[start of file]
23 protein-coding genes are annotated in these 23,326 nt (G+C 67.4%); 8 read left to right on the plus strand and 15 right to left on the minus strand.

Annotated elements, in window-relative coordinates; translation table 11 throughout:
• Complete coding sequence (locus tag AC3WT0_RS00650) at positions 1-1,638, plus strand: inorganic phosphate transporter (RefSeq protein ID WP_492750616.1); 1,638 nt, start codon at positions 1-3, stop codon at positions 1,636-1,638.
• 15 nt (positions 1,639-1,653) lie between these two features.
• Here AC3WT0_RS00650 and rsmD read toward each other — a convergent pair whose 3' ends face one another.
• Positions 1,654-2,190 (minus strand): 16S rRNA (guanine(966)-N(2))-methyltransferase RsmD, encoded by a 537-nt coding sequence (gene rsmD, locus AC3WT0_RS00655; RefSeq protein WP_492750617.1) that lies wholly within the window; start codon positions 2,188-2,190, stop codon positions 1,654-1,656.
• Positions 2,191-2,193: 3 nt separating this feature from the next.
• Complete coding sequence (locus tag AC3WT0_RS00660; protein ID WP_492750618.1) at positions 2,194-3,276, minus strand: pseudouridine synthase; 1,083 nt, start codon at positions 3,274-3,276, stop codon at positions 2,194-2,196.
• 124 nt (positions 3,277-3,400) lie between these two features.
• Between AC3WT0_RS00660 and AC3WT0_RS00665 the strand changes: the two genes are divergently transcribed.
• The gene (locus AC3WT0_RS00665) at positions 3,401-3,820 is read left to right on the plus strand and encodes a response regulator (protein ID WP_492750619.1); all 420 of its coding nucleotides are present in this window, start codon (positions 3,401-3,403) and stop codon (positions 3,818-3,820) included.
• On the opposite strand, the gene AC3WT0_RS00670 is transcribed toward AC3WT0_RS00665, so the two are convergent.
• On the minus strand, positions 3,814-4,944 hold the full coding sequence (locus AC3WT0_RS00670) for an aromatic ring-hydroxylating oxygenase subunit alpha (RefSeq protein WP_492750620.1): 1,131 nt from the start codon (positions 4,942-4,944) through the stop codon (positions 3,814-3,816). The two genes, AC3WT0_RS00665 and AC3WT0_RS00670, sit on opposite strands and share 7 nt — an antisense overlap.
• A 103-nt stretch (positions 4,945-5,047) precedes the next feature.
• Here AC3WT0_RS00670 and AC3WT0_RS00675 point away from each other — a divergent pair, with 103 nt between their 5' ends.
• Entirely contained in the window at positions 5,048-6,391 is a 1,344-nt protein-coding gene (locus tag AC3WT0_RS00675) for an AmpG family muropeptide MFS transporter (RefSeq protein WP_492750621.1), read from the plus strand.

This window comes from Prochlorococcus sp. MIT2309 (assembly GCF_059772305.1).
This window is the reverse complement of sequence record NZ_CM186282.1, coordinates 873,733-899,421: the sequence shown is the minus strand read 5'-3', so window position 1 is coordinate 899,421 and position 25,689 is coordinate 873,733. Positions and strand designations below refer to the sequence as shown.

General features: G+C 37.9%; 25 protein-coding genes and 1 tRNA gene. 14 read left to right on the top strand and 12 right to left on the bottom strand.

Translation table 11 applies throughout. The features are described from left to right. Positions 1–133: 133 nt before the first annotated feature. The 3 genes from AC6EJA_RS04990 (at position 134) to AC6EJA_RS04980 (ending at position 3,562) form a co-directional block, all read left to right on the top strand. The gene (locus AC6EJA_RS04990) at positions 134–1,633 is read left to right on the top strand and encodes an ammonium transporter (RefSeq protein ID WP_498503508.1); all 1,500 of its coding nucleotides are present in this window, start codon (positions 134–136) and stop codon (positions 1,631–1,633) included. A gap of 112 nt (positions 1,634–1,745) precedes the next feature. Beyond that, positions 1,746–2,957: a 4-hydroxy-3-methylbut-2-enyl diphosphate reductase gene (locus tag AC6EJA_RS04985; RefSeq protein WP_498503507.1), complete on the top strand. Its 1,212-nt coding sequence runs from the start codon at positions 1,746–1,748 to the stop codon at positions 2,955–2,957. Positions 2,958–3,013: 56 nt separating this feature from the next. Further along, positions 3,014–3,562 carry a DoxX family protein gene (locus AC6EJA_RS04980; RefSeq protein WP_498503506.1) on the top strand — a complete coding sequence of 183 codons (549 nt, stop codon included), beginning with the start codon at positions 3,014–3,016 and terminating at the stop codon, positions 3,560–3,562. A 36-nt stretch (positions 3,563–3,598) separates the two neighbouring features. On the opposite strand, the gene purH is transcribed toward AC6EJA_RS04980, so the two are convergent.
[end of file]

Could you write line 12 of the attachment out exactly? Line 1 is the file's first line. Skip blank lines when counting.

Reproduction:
• On the opposite strand, the gene AC3WT0_RS00670 is transcribed toward AC3WT0_RS00665, so the two are convergent.